Zelensky, who has become a symbol of Ukrainian defiance and courage since the war began, told his people today that Russians ‘know nothing about our capital. About our history. But they have an order to erase our history. Erase our country. Erase us all.’
Captured Russian soldiers have been filmed describing themselves as ‘cannon fodder’ and warning ‘everyone is going in columns and they all die’
Captured Russian soldiers (left and right), speaking in video posted to the Ukraine security services’ Facebook page, claimed they were ‘deceived’ and did not realise they were going to invade Ukraine
Footage shows captured a handcuffed Russian prisoner crying over the death and destruction wrought by the war, saying: ‘They don’t even pick up the corpses, there are no funerals’
In separate video posted on Telegram showed soldiers saying they were ‘demoralised’ when they realised they were being sent to fight in Ukraine. ‘We were told we would be enemies of the state and because it’s wartime, we might even be shot if we refused. We were thrown in as cannon fodder’
Russian soldiers taking part in the invasion of Ukraine are in ‘complete disarray’, according to voice recordings obtained by a British intelligence company. Above: Images of captured Russian troops
Ukraine’s military said Russia today renewed its assault ‘on all fronts’, with paratroopers landing in Kharkiv, tanks and trucks rolling into the centre of Kherson, and strikes in Mariupol and Zhytomyr
The president, unshaven and wearing a military-style khaki T-shirt, said the West’s response was not enough, calling for more international support, including backing Ukraine’s bid to join the European Union. ‘This is no time to be neutral,’ he added.
But Russian foreign minister Sergei Lavrov sought to warn western powers away from the conflict today, saying that a Third World War in Europe – should it start – would be ‘nuclear’ and ‘destructive’.
As Russian forces readied themselves to push on with the assault, those wounded and captured by Ukraine in the opening stages were left to reflect on their decisions behind enemy lines. ‘No one has attacked us and what Russia wants from the war, I cannot understand. Mum, Dad, I love you,’ one said.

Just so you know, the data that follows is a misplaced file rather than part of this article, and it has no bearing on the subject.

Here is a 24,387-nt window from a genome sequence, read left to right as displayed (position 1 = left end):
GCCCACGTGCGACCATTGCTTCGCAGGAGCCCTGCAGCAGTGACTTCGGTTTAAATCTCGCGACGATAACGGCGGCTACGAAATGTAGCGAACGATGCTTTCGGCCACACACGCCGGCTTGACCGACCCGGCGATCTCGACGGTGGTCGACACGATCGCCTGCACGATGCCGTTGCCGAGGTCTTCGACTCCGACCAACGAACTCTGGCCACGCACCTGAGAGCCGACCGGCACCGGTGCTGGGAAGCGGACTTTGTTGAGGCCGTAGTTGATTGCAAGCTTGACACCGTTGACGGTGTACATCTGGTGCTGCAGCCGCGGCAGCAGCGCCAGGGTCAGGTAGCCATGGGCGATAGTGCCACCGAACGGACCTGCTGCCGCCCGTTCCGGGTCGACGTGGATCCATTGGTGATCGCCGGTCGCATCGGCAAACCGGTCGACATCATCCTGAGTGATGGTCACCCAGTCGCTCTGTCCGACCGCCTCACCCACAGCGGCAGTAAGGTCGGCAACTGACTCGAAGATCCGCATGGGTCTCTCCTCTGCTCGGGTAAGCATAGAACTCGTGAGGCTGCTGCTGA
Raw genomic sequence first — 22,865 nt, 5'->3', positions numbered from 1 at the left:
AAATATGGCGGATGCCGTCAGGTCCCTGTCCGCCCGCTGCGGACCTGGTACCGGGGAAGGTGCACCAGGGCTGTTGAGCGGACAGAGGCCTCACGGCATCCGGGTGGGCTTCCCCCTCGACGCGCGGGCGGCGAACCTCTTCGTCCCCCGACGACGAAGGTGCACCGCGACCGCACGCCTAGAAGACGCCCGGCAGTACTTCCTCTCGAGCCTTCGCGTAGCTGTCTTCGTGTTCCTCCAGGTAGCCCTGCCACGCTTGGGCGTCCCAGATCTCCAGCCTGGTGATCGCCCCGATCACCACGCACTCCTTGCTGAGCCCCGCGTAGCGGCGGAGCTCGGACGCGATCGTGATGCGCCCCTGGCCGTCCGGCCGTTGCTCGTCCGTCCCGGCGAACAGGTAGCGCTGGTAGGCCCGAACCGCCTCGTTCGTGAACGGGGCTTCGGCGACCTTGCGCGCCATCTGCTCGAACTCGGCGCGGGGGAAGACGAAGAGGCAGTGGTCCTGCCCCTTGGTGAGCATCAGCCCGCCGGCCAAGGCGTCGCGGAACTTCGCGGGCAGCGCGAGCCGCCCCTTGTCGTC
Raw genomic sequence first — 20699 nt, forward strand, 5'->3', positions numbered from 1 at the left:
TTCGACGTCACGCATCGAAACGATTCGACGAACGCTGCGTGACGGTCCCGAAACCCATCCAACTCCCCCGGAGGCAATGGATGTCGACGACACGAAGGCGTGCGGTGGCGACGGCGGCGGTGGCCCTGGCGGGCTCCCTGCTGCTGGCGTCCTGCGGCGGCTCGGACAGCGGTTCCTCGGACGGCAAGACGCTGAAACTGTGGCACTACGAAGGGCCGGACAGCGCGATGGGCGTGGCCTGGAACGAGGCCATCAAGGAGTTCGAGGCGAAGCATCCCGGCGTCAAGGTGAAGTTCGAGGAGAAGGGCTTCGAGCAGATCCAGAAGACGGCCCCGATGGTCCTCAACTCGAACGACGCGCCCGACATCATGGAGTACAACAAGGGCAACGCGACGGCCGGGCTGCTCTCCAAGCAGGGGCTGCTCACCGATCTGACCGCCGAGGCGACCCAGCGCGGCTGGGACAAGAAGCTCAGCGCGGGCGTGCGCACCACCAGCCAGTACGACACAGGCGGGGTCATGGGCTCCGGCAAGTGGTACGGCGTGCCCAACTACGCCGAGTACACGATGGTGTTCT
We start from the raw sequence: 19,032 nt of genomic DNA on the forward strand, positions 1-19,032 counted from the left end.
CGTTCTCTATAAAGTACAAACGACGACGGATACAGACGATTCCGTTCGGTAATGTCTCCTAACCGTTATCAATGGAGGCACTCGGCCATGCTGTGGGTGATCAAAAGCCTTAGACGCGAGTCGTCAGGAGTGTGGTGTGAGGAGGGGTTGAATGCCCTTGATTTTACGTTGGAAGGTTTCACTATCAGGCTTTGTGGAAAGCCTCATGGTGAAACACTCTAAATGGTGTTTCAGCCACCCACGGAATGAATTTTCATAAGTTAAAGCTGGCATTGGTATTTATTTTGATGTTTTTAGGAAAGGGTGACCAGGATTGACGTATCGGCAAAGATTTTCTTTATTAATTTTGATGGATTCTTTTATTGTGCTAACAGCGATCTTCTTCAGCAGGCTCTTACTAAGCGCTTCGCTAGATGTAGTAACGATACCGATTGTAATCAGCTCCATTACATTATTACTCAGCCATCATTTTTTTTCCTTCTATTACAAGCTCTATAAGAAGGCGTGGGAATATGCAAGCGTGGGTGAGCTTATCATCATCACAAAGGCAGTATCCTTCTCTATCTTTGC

At least one of the soldiers urged Kyiv and Moscow to evacuate children from the warzone while another warned ‘no-one wants war’. Meanwhile a handcuffed prisoner of war burst into tears and was filmed wiping his eyes after what sounded like a female relative told him ‘I love you’ down the phone.
The intercepted radio messages indicate that troops are refusing to obey central command orders to shell Ukrainian towns and are complaining about running out of supplies of food and fuel. Above: Another captured Russian soldier
He went on to urge the person to call for the end to the war because ‘to these b****es it’s just a case of killing everyone’.
The young soldier also appeared to shed tears for those who die on the battlefield because ‘they have no funeral’.
‘You don’t touch the corpses because otherwise the FSB (Russian federal security service) will arrest you,’ he said.
Another soldier, injured during the fighting, was positioned in front of a Ukrainian flag as he spoke to the camera.
He maintained the claim his troops did not know they were about the invade Ukraine and urged Moscow to end the conflict.
‘We are killing peaceful people,’ he said. ‘This is not our war. Mothers and wives, collect your husbands. There is no need to be here.’
In separate video posted on Telegram showed soldiers saying they were ‘demoralised’ when they realised they were being sent to fight in Ukraine.
‘We were told we would be enemies of the state and because it’s wartime, we might even be shot if we refused. We were thrown in as cannon fodder.’
He also claimed that Russian soldiers ‘in our unit at least, don’t want this war. We want to go home, we want peace.’
Recordings obtained by British intelligence company ShadowBreak revealed Russian soldiers retreating after becoming frustrated with the war, indicating that Moscow’s forces are in ‘complete disarray’.
In one of the eavesdropped conversations, listened to by The Telegraph, a soldier reportedly sounds as though he is crying.
In another, a soldier is heard losing his temper when asking when food or fuel will arrive. He says: ‘We’ve been here for three days! When the hell is it going to be ready?’